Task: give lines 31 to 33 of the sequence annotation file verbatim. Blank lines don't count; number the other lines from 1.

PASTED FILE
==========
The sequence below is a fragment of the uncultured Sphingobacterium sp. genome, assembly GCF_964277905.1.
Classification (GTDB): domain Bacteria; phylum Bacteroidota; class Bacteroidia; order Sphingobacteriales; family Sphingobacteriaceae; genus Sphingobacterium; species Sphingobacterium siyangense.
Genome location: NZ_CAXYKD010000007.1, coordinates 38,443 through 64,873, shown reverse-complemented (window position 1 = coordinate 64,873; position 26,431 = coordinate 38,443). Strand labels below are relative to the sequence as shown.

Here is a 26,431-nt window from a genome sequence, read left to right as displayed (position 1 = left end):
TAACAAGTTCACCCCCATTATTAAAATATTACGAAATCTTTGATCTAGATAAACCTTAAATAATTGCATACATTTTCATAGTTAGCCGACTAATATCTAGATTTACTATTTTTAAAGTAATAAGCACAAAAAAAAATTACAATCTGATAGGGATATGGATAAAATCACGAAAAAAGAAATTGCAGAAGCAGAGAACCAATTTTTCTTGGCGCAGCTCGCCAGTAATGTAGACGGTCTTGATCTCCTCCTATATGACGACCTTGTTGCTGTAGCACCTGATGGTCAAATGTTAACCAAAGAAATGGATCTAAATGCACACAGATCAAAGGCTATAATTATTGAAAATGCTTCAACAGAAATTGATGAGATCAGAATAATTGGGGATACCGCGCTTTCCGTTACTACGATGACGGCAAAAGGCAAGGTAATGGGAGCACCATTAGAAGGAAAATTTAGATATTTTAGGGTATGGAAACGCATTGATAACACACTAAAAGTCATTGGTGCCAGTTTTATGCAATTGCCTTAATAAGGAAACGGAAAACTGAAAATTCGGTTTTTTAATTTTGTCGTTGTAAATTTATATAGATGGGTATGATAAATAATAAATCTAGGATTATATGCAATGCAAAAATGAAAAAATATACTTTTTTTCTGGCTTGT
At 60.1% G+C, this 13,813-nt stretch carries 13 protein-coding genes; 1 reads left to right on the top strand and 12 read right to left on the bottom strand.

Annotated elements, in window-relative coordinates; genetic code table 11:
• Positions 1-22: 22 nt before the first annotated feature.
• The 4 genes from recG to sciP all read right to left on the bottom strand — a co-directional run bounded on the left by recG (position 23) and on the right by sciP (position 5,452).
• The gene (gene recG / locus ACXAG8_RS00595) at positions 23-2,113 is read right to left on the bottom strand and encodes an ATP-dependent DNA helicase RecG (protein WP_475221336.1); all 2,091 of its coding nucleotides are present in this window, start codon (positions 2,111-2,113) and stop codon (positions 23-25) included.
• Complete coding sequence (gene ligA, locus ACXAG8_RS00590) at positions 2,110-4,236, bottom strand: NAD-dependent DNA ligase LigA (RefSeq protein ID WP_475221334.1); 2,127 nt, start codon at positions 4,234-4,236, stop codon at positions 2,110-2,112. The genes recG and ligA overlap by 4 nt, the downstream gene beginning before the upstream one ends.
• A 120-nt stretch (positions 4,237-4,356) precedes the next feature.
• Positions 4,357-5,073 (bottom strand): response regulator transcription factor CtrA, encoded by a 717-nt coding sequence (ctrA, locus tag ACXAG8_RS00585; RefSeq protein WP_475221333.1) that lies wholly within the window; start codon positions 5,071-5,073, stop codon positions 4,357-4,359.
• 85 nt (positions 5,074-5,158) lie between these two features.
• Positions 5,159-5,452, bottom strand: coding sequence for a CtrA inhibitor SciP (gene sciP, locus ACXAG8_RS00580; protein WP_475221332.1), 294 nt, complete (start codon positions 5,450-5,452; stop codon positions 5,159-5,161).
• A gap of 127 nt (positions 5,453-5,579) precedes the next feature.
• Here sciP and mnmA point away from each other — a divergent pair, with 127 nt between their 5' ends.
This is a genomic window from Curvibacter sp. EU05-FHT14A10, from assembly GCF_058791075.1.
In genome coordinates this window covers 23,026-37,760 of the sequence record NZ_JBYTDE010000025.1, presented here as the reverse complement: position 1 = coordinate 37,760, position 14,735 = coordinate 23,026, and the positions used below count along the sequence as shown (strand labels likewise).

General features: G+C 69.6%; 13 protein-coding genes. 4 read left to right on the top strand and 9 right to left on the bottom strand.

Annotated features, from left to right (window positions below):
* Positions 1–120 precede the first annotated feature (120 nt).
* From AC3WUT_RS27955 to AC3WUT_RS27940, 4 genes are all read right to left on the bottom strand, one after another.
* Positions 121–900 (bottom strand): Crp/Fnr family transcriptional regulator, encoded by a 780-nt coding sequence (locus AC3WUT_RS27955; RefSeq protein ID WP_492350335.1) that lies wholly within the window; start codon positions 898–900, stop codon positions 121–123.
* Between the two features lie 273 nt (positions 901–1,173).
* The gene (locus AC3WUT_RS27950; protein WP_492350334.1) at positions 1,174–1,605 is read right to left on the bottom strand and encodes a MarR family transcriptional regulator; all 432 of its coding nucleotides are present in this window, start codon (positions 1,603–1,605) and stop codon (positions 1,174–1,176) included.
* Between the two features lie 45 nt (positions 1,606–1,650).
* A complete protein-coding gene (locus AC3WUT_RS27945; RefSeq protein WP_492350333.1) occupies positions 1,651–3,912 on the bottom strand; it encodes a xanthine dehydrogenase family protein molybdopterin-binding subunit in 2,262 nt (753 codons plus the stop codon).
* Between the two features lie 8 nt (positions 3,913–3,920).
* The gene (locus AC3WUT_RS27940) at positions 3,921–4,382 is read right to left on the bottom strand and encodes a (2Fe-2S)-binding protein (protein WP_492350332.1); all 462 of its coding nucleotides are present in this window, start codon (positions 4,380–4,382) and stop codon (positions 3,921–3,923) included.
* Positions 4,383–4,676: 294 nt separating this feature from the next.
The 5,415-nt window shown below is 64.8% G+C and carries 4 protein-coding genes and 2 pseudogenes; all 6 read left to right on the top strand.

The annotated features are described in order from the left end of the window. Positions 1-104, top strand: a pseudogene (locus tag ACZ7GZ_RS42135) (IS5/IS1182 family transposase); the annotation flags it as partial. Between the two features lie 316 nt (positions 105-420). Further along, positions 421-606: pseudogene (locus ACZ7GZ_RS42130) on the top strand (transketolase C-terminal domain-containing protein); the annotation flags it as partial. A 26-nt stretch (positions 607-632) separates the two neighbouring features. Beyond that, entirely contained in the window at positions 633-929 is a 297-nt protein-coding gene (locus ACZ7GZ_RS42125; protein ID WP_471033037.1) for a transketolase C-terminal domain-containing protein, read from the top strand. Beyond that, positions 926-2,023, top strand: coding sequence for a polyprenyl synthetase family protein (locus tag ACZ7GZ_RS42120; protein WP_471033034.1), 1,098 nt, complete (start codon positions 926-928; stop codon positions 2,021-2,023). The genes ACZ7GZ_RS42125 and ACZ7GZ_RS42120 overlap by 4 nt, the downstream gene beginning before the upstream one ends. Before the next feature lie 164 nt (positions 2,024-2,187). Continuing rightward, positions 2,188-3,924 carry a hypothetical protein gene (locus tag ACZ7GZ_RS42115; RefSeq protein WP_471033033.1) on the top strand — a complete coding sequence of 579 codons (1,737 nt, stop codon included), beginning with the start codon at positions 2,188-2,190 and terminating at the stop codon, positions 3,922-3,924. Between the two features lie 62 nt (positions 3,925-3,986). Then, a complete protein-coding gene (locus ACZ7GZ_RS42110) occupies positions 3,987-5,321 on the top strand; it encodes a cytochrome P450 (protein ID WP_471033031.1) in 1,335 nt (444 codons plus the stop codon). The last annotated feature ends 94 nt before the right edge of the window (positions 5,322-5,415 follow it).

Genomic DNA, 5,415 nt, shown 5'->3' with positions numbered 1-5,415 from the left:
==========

* Positions 4,383–4,676: 294 nt separating this feature from the next.
The 5,415-nt window shown below is 64.8% G+C and carries 4 protein-coding genes and 2 pseudogenes; all 6 read left to right on the top strand.

The annotated features are described in order from the left end of the window. Positions 1-104, top strand: a pseudogene (locus tag ACZ7GZ_RS42135) (IS5/IS1182 family transposase); the annotation flags it as partial. Between the two features lie 316 nt (positions 105-420). Further along, positions 421-606: pseudogene (locus ACZ7GZ_RS42130) on the top strand (transketolase C-terminal domain-containing protein); the annotation flags it as partial. A 26-nt stretch (positions 607-632) separates the two neighbouring features. Beyond that, entirely contained in the window at positions 633-929 is a 297-nt protein-coding gene (locus ACZ7GZ_RS42125; protein ID WP_471033037.1) for a transketolase C-terminal domain-containing protein, read from the top strand. Beyond that, positions 926-2,023, top strand: coding sequence for a polyprenyl synthetase family protein (locus tag ACZ7GZ_RS42120; protein WP_471033034.1), 1,098 nt, complete (start codon positions 926-928; stop codon positions 2,021-2,023). The genes ACZ7GZ_RS42125 and ACZ7GZ_RS42120 overlap by 4 nt, the downstream gene beginning before the upstream one ends. Before the next feature lie 164 nt (positions 2,024-2,187). Continuing rightward, positions 2,188-3,924 carry a hypothetical protein gene (locus tag ACZ7GZ_RS42115; RefSeq protein WP_471033033.1) on the top strand — a complete coding sequence of 579 codons (1,737 nt, stop codon included), beginning with the start codon at positions 2,188-2,190 and terminating at the stop codon, positions 3,922-3,924. Between the two features lie 62 nt (positions 3,925-3,986). Then, a complete protein-coding gene (locus ACZ7GZ_RS42110) occupies positions 3,987-5,321 on the top strand; it encodes a cytochrome P450 (protein ID WP_471033031.1) in 1,335 nt (444 codons plus the stop codon). The last annotated feature ends 94 nt before the right edge of the window (positions 5,322-5,415 follow it).